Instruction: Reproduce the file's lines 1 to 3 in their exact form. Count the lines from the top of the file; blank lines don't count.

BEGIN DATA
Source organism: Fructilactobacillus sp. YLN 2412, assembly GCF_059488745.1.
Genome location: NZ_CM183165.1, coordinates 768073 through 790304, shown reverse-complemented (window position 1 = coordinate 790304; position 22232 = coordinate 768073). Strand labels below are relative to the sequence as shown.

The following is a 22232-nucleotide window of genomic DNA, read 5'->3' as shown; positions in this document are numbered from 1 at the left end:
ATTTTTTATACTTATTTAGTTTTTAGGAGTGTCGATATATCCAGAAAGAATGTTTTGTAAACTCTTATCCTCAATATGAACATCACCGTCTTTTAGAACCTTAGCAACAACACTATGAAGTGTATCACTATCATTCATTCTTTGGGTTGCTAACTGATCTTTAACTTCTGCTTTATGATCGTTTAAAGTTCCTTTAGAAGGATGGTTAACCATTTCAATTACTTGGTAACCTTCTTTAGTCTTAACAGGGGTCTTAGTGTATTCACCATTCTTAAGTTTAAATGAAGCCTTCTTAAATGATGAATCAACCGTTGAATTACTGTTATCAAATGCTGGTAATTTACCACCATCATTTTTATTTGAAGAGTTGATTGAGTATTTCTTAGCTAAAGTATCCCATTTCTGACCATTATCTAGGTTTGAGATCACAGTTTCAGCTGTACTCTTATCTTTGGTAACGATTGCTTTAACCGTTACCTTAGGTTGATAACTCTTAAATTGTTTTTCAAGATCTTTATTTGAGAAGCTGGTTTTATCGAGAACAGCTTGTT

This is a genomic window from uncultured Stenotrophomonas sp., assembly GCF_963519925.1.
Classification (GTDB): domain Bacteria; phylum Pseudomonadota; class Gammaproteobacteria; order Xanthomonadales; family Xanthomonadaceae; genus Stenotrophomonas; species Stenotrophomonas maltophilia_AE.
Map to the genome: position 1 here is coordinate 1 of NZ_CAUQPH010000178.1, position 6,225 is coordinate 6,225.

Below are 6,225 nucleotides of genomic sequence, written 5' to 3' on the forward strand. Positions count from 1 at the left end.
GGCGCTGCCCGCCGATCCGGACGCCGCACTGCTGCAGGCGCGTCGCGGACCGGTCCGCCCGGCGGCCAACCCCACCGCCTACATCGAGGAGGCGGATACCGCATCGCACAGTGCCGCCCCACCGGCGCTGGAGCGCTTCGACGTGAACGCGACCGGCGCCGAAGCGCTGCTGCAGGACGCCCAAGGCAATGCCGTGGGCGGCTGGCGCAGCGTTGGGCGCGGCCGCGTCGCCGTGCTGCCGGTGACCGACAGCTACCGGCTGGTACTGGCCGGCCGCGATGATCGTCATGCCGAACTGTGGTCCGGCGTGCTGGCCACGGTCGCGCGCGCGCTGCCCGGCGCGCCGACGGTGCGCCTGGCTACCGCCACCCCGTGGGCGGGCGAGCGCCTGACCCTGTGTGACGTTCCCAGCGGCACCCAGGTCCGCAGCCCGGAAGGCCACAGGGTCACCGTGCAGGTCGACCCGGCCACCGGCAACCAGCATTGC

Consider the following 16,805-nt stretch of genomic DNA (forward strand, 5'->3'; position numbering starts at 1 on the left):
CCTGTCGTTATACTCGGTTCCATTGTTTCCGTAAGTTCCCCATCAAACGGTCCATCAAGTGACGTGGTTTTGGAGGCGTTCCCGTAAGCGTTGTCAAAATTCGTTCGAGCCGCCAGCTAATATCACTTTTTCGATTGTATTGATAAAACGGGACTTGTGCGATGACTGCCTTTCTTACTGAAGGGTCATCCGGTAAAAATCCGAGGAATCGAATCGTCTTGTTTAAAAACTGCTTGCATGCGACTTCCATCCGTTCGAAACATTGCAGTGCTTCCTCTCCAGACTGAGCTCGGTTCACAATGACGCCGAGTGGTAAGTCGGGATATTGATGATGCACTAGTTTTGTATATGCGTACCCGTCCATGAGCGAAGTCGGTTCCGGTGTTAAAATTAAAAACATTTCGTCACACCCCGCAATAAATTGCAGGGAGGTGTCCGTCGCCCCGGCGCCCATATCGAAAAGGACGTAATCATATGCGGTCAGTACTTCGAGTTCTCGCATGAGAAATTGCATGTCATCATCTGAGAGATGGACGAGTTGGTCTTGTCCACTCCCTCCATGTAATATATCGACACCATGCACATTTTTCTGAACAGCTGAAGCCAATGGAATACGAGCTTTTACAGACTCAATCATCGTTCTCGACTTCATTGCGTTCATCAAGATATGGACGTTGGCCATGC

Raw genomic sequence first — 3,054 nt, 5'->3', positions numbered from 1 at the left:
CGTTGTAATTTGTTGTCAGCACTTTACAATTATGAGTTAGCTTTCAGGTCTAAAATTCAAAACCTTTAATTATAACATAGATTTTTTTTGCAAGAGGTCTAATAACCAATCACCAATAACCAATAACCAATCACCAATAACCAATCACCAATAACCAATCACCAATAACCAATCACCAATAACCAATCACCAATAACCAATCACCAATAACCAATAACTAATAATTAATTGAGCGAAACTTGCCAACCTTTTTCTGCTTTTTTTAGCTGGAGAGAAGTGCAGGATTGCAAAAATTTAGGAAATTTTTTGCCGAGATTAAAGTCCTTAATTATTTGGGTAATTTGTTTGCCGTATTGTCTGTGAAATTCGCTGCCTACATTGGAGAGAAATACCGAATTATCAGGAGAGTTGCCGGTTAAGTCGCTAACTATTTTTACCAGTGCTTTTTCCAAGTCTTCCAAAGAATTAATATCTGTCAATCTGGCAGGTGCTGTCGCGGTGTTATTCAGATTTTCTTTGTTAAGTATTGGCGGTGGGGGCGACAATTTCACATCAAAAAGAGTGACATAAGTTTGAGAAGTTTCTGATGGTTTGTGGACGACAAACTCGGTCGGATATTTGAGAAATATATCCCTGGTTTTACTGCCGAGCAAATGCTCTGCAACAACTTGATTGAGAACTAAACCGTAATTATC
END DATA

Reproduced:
Source organism: Fructilactobacillus sp. YLN 2412, assembly GCF_059488745.1.
Genome location: NZ_CM183165.1, coordinates 768073 through 790304, shown reverse-complemented (window position 1 = coordinate 790304; position 22232 = coordinate 768073). Strand labels below are relative to the sequence as shown.

The following is a 22232-nucleotide window of genomic DNA, read 5'->3' as shown; positions in this document are numbered from 1 at the left end: